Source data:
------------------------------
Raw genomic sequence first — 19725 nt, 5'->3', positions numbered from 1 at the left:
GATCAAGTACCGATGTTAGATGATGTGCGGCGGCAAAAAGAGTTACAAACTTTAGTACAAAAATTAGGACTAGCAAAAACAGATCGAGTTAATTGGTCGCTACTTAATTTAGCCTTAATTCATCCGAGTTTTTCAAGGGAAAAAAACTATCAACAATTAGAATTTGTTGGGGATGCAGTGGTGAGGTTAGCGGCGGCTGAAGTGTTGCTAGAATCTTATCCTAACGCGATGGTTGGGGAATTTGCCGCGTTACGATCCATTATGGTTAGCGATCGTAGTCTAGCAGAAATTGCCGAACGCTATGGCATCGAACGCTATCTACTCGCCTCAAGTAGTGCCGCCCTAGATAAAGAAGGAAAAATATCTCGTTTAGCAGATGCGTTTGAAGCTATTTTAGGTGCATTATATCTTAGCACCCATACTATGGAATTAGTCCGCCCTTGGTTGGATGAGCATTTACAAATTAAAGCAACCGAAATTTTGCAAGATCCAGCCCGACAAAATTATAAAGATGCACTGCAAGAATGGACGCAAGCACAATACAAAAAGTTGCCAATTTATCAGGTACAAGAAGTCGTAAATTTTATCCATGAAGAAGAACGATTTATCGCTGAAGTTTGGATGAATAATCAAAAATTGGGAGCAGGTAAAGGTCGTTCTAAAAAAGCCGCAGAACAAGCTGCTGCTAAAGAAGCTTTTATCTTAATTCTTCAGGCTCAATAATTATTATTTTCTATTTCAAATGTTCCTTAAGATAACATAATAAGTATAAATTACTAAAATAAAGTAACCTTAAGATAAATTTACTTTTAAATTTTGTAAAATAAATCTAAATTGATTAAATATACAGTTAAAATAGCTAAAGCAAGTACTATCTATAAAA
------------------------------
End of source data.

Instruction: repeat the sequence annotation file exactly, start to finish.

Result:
Raw genomic sequence first — 19725 nt, 5'->3', positions numbered from 1 at the left:
GATCAAGTACCGATGTTAGATGATGTGCGGCGGCAAAAAGAGTTACAAACTTTAGTACAAAAATTAGGACTAGCAAAAACAGATCGAGTTAATTGGTCGCTACTTAATTTAGCCTTAATTCATCCGAGTTTTTCAAGGGAAAAAAACTATCAACAATTAGAATTTGTTGGGGATGCAGTGGTGAGGTTAGCGGCGGCTGAAGTGTTGCTAGAATCTTATCCTAACGCGATGGTTGGGGAATTTGCCGCGTTACGATCCATTATGGTTAGCGATCGTAGTCTAGCAGAAATTGCCGAACGCTATGGCATCGAACGCTATCTACTCGCCTCAAGTAGTGCCGCCCTAGATAAAGAAGGAAAAATATCTCGTTTAGCAGATGCGTTTGAAGCTATTTTAGGTGCATTATATCTTAGCACCCATACTATGGAATTAGTCCGCCCTTGGTTGGATGAGCATTTACAAATTAAAGCAACCGAAATTTTGCAAGATCCAGCCCGACAAAATTATAAAGATGCACTGCAAGAATGGACGCAAGCACAATACAAAAAGTTGCCAATTTATCAGGTACAAGAAGTCGTAAATTTTATCCATGAAGAAGAACGATTTATCGCTGAAGTTTGGATGAATAATCAAAAATTGGGAGCAGGTAAAGGTCGTTCTAAAAAAGCCGCAGAACAAGCTGCTGCTAAAGAAGCTTTTATCTTAATTCTTCAGGCTCAATAATTATTATTTTCTATTTCAAATGTTCCTTAAGATAACATAATAAGTATAAATTACTAAAATAAAGTAACCTTAAGATAAATTTACTTTTAAATTTTGTAAAATAAATCTAAATTGATTAAATATACAGTTAAAATAGCTAAAGCAAGTACTATCTATAAAA